February 25, 2009
Supreme Court Issues Two Statutory Interpretation Opinions
The first, Carcieri v. Salazar, is a plain meaning case that resulted in splintered concurring and one dissenting opinion. The dispute arose out of the Narragansett Indian Tribe's attempt to exercise o the ability to petition the Secretary to take land into trust for the Tribe’s benefit. The Secretary’s trust authority is in 25 U. S. C. §465, which grants the Secretary power to take “in trust for [an] Indian tribe or individual Indian” “any interest in lands . . . for the purpose of providing land for Indians.” The key terms, though, limited his ability to take lands in trust to those Indian tribes "now under federal jurisdiction." That statute had been enacted in 1934, when the Narragansett tribe had not been in that group. The appellate court had relied on Chevron Deference to defer to the Secretary's interpretation that it had power; the Supreme Court reversed -- because the statute was unambiguous, Chevron deference did not apply.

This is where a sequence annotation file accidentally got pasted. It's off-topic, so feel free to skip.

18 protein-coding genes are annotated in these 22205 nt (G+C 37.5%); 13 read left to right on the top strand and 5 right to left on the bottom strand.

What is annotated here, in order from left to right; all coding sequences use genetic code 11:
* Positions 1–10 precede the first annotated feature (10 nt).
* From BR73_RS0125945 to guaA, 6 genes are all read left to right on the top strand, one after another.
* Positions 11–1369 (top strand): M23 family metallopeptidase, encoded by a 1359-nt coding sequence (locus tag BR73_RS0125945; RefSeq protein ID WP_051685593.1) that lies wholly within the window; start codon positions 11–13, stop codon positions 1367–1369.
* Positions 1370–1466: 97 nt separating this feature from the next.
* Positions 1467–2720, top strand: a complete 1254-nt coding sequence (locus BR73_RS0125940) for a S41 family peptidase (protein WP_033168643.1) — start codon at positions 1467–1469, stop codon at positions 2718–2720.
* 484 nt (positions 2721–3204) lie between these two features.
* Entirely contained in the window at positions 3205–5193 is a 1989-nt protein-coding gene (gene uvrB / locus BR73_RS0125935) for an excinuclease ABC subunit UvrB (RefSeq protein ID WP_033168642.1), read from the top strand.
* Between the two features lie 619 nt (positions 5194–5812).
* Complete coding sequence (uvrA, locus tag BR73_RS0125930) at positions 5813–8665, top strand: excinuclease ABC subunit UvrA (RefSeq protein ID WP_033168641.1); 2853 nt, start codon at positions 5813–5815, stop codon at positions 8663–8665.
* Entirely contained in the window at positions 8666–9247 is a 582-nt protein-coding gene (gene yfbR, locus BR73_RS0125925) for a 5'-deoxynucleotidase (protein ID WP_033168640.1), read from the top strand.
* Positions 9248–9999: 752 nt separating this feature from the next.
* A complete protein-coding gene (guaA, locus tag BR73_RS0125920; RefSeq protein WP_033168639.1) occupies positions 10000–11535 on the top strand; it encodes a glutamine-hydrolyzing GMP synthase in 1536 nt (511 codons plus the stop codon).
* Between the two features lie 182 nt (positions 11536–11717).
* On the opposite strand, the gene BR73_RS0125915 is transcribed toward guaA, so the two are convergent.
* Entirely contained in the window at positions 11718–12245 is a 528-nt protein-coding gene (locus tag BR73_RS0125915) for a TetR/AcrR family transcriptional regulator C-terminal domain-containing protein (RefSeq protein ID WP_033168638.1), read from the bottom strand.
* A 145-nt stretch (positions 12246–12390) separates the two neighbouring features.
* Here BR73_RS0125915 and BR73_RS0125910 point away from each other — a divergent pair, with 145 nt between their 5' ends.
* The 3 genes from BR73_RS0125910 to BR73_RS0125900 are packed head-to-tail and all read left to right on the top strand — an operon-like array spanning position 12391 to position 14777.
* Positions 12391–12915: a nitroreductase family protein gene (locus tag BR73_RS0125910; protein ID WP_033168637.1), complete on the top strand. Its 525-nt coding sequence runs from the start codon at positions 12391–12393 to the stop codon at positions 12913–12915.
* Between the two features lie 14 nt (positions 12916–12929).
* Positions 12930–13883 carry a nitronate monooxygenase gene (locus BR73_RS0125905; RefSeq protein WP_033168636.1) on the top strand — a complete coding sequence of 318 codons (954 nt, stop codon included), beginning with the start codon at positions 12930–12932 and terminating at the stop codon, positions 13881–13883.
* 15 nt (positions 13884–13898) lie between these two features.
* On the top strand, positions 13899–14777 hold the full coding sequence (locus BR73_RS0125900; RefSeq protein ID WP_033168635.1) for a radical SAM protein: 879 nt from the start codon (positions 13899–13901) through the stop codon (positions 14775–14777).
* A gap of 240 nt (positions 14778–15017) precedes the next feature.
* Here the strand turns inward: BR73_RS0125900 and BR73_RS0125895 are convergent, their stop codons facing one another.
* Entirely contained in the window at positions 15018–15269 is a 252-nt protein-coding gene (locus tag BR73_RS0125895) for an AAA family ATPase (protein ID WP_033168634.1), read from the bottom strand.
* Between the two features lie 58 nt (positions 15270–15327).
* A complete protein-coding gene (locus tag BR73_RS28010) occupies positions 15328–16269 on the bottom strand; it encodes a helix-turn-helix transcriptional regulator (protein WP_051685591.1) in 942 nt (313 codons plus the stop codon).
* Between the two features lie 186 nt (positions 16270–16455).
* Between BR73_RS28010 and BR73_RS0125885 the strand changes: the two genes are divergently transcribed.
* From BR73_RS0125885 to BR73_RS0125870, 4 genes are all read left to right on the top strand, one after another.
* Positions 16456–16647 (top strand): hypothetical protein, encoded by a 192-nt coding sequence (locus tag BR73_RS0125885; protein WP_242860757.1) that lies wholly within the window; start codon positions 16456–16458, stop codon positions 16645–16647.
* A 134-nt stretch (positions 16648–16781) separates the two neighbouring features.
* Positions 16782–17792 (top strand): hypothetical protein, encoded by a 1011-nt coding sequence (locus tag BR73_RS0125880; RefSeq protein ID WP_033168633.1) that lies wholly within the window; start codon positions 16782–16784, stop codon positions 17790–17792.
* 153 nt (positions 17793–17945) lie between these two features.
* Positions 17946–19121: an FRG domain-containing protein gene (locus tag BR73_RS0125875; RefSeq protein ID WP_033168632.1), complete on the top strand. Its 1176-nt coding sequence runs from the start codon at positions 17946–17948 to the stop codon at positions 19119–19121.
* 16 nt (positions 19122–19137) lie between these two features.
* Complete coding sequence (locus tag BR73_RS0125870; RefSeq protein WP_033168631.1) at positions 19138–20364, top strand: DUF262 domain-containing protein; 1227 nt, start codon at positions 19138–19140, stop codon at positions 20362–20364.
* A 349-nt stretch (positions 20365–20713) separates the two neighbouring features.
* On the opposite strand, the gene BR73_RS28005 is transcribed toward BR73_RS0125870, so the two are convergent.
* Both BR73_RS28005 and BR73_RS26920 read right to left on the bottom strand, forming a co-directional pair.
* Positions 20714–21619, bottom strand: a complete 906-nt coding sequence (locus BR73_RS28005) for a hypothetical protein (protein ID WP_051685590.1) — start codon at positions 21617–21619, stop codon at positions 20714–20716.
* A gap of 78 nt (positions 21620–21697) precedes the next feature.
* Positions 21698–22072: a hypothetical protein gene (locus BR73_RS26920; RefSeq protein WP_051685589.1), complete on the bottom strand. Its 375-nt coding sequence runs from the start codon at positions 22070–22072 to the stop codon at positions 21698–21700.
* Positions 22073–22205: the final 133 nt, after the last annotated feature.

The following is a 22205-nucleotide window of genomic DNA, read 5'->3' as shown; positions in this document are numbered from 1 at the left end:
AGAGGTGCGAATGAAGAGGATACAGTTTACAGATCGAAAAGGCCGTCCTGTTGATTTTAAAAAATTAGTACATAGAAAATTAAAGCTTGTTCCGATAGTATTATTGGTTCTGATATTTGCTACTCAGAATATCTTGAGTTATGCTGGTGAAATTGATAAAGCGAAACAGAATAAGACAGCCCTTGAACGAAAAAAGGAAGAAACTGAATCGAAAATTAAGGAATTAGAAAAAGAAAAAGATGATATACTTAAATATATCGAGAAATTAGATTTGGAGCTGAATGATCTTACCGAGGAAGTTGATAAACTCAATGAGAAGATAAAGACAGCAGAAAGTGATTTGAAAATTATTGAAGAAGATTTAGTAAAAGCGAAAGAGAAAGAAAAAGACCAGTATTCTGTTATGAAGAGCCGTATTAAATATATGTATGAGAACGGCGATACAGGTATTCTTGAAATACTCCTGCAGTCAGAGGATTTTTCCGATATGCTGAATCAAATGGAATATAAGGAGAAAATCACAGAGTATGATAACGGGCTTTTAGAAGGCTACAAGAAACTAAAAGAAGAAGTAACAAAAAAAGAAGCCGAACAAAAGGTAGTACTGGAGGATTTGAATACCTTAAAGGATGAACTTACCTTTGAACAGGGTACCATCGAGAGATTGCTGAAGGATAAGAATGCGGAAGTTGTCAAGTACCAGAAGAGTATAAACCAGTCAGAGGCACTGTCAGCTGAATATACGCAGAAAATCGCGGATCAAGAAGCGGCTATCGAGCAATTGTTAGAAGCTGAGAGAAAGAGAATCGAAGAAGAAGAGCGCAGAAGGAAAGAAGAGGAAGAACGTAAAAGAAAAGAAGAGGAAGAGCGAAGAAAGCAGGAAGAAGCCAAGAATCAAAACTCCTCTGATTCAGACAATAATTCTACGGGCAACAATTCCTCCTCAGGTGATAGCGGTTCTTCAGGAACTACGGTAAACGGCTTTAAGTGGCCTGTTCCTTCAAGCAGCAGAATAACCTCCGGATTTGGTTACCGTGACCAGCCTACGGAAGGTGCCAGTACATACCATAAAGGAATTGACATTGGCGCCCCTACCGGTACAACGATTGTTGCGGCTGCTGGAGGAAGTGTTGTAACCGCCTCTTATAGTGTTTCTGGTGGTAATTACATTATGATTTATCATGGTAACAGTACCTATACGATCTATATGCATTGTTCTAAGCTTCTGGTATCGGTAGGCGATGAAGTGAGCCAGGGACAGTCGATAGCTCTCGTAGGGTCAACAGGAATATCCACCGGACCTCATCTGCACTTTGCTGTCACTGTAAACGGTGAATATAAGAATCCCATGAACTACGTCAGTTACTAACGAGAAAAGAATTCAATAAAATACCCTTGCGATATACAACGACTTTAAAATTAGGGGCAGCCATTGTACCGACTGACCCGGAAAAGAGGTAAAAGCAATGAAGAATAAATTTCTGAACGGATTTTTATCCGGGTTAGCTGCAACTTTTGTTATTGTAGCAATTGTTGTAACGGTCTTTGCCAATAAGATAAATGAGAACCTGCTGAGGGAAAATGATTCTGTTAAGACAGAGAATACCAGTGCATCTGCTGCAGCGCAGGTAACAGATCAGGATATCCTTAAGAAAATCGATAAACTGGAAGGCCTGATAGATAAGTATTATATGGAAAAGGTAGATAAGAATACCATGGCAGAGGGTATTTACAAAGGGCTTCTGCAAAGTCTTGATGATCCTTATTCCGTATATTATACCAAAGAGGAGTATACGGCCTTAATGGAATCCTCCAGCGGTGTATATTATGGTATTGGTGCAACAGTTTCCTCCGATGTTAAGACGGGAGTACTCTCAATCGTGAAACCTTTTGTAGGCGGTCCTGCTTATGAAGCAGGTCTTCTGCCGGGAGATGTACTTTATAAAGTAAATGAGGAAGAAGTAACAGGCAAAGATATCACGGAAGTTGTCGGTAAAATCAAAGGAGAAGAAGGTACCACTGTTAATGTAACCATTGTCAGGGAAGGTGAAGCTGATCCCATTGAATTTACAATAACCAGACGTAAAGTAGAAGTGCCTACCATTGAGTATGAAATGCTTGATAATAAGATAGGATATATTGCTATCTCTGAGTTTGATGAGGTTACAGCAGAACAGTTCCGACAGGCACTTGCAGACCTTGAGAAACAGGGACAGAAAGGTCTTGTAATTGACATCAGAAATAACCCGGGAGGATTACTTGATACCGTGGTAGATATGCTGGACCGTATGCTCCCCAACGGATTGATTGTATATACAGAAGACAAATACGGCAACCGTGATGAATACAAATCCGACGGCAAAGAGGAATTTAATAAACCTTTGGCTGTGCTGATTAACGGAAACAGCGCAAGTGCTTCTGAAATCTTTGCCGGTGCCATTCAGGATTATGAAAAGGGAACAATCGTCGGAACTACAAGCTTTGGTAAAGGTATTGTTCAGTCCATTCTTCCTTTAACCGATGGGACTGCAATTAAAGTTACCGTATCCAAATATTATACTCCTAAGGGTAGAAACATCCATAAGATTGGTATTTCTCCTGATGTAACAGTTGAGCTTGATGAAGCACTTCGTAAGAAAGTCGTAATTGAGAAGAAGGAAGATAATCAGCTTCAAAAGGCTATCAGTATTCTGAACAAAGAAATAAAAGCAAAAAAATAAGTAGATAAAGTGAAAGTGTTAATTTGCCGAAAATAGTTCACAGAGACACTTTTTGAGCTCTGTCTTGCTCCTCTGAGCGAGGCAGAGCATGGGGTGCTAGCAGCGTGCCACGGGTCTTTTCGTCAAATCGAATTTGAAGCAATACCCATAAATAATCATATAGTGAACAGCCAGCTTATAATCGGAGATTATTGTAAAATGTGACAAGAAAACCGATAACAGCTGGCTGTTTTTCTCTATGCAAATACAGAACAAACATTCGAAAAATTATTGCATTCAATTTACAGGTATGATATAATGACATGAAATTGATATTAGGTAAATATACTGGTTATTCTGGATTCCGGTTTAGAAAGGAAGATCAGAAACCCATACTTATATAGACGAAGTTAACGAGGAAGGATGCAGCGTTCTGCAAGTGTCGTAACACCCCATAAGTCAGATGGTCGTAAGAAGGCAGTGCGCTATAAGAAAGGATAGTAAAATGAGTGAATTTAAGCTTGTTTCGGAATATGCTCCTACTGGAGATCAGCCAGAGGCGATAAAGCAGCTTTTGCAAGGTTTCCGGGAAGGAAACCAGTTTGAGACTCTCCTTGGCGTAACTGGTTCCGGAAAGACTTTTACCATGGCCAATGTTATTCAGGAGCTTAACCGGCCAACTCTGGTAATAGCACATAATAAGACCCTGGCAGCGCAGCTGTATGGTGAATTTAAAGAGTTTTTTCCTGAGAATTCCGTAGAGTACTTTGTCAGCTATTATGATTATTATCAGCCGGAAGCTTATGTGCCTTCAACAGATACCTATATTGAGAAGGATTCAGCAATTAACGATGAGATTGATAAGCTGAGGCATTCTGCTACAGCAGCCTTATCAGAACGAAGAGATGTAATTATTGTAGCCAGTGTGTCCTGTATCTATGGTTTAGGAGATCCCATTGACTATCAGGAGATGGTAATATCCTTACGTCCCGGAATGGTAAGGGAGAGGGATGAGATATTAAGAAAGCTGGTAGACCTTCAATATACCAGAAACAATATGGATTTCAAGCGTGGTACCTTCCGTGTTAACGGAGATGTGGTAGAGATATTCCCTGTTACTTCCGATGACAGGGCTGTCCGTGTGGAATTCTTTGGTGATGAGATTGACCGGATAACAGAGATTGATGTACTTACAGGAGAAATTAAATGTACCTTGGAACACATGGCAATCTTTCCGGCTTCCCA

The second, U.S. v. Hayes, resulted in a dissent by Scalia and Roberts. The case essentially involved whether a state battery conviction could qualify as “a misdemeanor crime of domestic violence,” in terms of 18 U. S. C. §922(g)(9). Because it was a generic battery conviction and did not, as such, require proof that it was domestic violence (which in fact it was), the defendant argued the generic battery claim did not count.
Both are interesting. As to Salazar: how can you say language is plain in a decision that reverses an appellate court decision, contradicts an agency's decision, and has a dissent?
February 25, 2009 | Permalink
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